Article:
Josh Tillman’s role within Fleet Foxes has been largely over exaggerated. By his own admission, the band’s two albums to date had been fully written by the time he was anointed their drummer. He just had to learn the parts.

It hasn’t boded particularly well for Tillman that ‘Fleet Foxes drummer’ is how he’s become introduced – a prefix (about a fucking drummer, of all things) that places his lowly position in a band much bigger than him above his achievements as a solo musician about to release his tenth album, and his second as Father John Misty. Things will stay this way for the next month or two, no doubt, and then Josh Tillman of Baltimore, Maryland, will simply become Father John Misty, just as John Grant’s ‘Pale Green Ghosts’ marked his belated, true arrival, and pushed him on from being the ex-singer of a cult American band you don’t know called The Czars. Someone will mention Fleet Foxes and Josh Tillman, and you’ll think, that’s right, he was in them, wasn’t he. Forgot about that.

The music of Tillman shares something more with Grant and his 2013 breakthrough album, though – something more than ‘Pale Green Ghosts’’s plain excellence. ‘I Love You, Honeybear’ spends a lot of time pushing the deadpan reverie of Grant’s ‘GMF’ to hilarious new ends in stealth fashion. Each track – a majority of which are stylised as ’70s AOR songs that are unquestionably American born, uninhabited plains either side of the dust road that Tillman flies down with a country twang on his lips that also sometimes recall Elton John – features a lyric that at first you’ll deny ever happened, and then look forward to each time after that. In ‘Chateau Lobby #4 (in C for Two Virgin)’ it’s ‘I wanna take you in the kitchen, lift up your wedding dress someone was probably murdered in’; in ‘Strange Encounters’, ‘You’ll always only be the girl who almost just died in my house’. It takes guts to play with songs so perfectly formed as these, like that – to risk the accomplishment of the track not being taken seriously all of a sudden, to undermined the ambitious orchestrations and golden era AM radio easy listening melodies for a joke about overdosing, or a track title like ‘When You’re Smiling and Astride Me’. Of course, it’s Tillman’s musicality, and the glossy way that these tracks have been put together, that makes you double take ‘she gets down more often than a blow up doll’ in the first place, and it’s that that elevates Father John Misty from being a parody artist. The bottom line is, the gags are good, but the songs are always better.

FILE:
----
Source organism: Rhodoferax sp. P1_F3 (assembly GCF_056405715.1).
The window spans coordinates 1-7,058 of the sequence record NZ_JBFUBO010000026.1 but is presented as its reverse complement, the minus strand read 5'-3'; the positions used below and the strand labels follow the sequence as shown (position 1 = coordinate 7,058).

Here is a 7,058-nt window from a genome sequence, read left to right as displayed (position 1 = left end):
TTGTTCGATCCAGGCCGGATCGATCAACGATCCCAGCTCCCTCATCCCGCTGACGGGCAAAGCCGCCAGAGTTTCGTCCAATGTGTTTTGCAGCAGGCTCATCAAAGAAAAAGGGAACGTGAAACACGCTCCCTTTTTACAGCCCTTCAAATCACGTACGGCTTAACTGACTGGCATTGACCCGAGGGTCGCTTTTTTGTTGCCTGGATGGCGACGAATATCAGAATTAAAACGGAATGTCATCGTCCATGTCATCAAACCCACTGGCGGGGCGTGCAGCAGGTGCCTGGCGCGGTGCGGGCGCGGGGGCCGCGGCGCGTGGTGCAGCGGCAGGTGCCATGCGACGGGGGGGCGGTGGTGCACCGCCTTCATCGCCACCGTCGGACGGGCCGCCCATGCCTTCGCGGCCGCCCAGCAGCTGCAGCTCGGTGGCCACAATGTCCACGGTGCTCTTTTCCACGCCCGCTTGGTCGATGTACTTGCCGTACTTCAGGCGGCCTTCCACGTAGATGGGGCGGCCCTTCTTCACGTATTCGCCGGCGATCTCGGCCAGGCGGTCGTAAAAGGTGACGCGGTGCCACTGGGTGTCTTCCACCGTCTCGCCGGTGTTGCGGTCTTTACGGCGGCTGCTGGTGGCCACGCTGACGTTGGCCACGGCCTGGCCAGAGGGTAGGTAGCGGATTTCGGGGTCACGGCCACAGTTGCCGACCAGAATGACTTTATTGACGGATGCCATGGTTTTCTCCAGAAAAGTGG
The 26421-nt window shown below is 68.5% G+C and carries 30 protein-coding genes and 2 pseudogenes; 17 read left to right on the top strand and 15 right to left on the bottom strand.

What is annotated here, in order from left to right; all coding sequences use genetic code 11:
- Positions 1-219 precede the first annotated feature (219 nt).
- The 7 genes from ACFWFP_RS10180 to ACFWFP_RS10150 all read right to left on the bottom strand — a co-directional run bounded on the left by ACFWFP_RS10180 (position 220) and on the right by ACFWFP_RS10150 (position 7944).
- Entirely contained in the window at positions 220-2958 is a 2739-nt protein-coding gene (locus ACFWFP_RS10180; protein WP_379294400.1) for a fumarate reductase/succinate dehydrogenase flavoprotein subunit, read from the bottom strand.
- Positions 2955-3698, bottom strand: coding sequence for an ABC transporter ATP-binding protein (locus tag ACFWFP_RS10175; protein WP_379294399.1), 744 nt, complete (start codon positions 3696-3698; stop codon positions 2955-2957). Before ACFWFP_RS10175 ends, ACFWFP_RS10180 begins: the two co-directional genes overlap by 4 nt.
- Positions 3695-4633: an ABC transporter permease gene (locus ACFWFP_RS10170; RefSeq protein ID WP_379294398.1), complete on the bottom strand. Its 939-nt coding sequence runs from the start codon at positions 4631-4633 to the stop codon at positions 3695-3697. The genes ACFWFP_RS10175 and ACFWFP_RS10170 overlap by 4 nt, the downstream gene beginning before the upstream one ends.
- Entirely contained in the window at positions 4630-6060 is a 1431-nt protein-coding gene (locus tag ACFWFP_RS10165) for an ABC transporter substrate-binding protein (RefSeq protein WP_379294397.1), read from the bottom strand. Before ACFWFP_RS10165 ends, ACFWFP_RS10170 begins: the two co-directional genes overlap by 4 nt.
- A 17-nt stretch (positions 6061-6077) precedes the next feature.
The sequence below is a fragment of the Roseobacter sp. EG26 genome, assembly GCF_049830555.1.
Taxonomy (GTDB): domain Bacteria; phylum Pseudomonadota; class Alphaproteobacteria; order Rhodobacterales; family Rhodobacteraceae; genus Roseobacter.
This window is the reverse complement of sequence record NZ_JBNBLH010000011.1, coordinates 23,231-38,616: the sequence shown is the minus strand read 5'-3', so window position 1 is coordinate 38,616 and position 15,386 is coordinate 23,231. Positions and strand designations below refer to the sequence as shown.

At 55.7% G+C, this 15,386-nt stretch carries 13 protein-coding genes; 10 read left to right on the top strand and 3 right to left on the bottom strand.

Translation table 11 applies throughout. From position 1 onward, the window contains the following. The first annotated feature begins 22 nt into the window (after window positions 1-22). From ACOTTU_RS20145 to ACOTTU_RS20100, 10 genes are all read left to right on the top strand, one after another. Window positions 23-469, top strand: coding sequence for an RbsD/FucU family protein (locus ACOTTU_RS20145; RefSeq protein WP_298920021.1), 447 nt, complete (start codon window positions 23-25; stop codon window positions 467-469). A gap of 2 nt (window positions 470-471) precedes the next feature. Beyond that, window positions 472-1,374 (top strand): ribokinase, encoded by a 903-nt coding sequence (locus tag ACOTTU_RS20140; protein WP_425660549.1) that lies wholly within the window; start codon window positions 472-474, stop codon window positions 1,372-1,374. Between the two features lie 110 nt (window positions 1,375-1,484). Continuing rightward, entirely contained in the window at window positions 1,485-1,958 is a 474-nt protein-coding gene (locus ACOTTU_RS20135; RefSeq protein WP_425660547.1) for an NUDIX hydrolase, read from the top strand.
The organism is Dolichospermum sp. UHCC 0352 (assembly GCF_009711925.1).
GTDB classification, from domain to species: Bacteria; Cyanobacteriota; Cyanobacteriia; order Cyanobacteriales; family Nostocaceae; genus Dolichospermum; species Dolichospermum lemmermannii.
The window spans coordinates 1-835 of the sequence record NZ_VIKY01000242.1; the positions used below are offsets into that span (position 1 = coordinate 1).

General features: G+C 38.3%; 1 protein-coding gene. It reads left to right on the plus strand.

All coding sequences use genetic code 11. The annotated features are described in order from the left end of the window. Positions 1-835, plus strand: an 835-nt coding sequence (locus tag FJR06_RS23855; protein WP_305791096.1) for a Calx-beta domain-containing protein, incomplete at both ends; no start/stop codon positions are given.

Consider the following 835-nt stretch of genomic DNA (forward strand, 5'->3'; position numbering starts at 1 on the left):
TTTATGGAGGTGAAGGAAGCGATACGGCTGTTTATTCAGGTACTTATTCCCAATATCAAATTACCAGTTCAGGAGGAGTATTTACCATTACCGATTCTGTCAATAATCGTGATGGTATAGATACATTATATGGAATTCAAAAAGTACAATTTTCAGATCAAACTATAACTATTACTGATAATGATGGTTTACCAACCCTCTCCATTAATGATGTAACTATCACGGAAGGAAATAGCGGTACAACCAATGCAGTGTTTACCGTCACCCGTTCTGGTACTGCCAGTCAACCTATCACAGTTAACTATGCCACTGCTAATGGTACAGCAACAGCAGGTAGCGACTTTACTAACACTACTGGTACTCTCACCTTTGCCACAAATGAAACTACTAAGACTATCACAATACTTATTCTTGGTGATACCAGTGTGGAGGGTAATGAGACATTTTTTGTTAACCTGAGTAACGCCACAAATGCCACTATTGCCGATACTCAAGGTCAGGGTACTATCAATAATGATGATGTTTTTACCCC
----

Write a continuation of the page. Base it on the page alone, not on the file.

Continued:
The opening title track aside, and the electro-pop anomaly of ‘True Affection’ (more Caribou than The Eagles, and an odd presence that is forgiven for its sweetness and simple, gimmick-free brilliance) ‘I Love You, Honeybear’ is clearly an ironic title for this collection of songs, which are, by all accounts, rotten at their core. They sound like love songs, but really they’re lust songs, at best, and Tillman’s author is, by all accounts, a bit of a shit, who sleeps around and takes too many drugs. On ‘Ideal Husband’ – pounding downwards like a modern day Noel Gallagher single – he doesn’t even like himself, confessing his ill wills before ‘Holy Shit’ then goes on to list everything that’s fucked up in the world. ‘Strange Encounter’ is something like a reimagined Bond theme, where 007 almost kills the girl.

Perhaps it’s Father John Misty as an antidote to the American dream that makes ‘I Love You, Honeybear’ such a compelling and addictive listen. That underneath this beautiful sounding record things are pointed toward a seedier truth. Although it could just as easily be that, plain and simple, songwriting has triumphed here. After all, before Josh Tillman’s comical, black words fully register, you’re already trying to remember them. Josh Tillman – he used to be in some band or another.